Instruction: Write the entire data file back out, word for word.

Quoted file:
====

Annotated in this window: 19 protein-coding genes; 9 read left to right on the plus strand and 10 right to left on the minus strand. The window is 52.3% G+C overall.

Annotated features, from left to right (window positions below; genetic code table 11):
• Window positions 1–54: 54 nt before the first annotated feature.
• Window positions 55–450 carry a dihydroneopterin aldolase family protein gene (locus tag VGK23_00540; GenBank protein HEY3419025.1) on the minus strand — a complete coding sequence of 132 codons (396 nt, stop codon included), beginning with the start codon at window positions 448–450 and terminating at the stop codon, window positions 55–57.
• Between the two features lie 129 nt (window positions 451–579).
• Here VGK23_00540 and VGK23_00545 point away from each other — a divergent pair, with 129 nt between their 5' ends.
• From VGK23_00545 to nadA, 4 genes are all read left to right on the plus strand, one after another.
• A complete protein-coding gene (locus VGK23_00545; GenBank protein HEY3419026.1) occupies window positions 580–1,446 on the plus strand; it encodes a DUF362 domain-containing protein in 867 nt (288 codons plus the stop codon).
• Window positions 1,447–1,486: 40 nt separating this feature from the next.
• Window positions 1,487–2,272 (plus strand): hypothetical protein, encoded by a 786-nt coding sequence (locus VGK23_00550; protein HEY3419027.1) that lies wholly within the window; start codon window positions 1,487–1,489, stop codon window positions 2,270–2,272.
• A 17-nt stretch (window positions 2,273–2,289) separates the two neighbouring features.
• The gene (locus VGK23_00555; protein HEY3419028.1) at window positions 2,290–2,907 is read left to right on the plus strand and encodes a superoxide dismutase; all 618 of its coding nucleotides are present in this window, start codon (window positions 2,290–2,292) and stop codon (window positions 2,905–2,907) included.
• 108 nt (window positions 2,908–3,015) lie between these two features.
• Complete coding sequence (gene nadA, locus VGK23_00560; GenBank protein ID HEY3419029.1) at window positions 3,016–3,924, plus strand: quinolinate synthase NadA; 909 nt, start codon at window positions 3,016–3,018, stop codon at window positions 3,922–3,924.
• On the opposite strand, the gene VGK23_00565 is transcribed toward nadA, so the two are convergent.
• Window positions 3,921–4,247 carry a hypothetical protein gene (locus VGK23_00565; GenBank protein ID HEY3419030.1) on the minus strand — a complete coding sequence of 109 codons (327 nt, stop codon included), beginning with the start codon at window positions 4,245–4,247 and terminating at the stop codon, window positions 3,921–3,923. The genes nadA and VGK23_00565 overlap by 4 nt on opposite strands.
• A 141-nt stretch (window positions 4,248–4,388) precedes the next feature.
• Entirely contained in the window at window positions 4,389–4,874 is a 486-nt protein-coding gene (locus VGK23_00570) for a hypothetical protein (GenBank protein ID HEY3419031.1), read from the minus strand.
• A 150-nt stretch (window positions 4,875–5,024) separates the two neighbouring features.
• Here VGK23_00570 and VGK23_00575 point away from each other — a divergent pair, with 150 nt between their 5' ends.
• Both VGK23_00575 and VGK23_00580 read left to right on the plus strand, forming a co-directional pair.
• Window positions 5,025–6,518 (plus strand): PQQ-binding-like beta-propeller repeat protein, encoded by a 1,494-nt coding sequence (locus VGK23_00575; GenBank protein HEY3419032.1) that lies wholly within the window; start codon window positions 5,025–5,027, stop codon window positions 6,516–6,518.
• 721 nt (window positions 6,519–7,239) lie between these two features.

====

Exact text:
Annotated in this window: 19 protein-coding genes; 9 read left to right on the plus strand and 10 right to left on the minus strand. The window is 52.3% G+C overall.

Annotated features, from left to right (window positions below; genetic code table 11):
• Window positions 1–54: 54 nt before the first annotated feature.
• Window positions 55–450 carry a dihydroneopterin aldolase family protein gene (locus tag VGK23_00540; GenBank protein HEY3419025.1) on the minus strand — a complete coding sequence of 132 codons (396 nt, stop codon included), beginning with the start codon at window positions 448–450 and terminating at the stop codon, window positions 55–57.
• Between the two features lie 129 nt (window positions 451–579).
• Here VGK23_00540 and VGK23_00545 point away from each other — a divergent pair, with 129 nt between their 5' ends.
• From VGK23_00545 to nadA, 4 genes are all read left to right on the plus strand, one after another.
• A complete protein-coding gene (locus VGK23_00545; GenBank protein HEY3419026.1) occupies window positions 580–1,446 on the plus strand; it encodes a DUF362 domain-containing protein in 867 nt (288 codons plus the stop codon).
• Window positions 1,447–1,486: 40 nt separating this feature from the next.
• Window positions 1,487–2,272 (plus strand): hypothetical protein, encoded by a 786-nt coding sequence (locus VGK23_00550; protein HEY3419027.1) that lies wholly within the window; start codon window positions 1,487–1,489, stop codon window positions 2,270–2,272.
• A 17-nt stretch (window positions 2,273–2,289) separates the two neighbouring features.
• The gene (locus VGK23_00555; protein HEY3419028.1) at window positions 2,290–2,907 is read left to right on the plus strand and encodes a superoxide dismutase; all 618 of its coding nucleotides are present in this window, start codon (window positions 2,290–2,292) and stop codon (window positions 2,905–2,907) included.
• 108 nt (window positions 2,908–3,015) lie between these two features.
• Complete coding sequence (gene nadA, locus VGK23_00560; GenBank protein ID HEY3419029.1) at window positions 3,016–3,924, plus strand: quinolinate synthase NadA; 909 nt, start codon at window positions 3,016–3,018, stop codon at window positions 3,922–3,924.
• On the opposite strand, the gene VGK23_00565 is transcribed toward nadA, so the two are convergent.
• Window positions 3,921–4,247 carry a hypothetical protein gene (locus VGK23_00565; GenBank protein ID HEY3419030.1) on the minus strand — a complete coding sequence of 109 codons (327 nt, stop codon included), beginning with the start codon at window positions 4,245–4,247 and terminating at the stop codon, window positions 3,921–3,923. The genes nadA and VGK23_00565 overlap by 4 nt on opposite strands.
• A 141-nt stretch (window positions 4,248–4,388) precedes the next feature.
• Entirely contained in the window at window positions 4,389–4,874 is a 486-nt protein-coding gene (locus VGK23_00570) for a hypothetical protein (GenBank protein ID HEY3419031.1), read from the minus strand.
• A 150-nt stretch (window positions 4,875–5,024) separates the two neighbouring features.
• Here VGK23_00570 and VGK23_00575 point away from each other — a divergent pair, with 150 nt between their 5' ends.
• Both VGK23_00575 and VGK23_00580 read left to right on the plus strand, forming a co-directional pair.
• Window positions 5,025–6,518 (plus strand): PQQ-binding-like beta-propeller repeat protein, encoded by a 1,494-nt coding sequence (locus VGK23_00575; GenBank protein HEY3419032.1) that lies wholly within the window; start codon window positions 5,025–5,027, stop codon window positions 6,516–6,518.
• 721 nt (window positions 6,519–7,239) lie between these two features.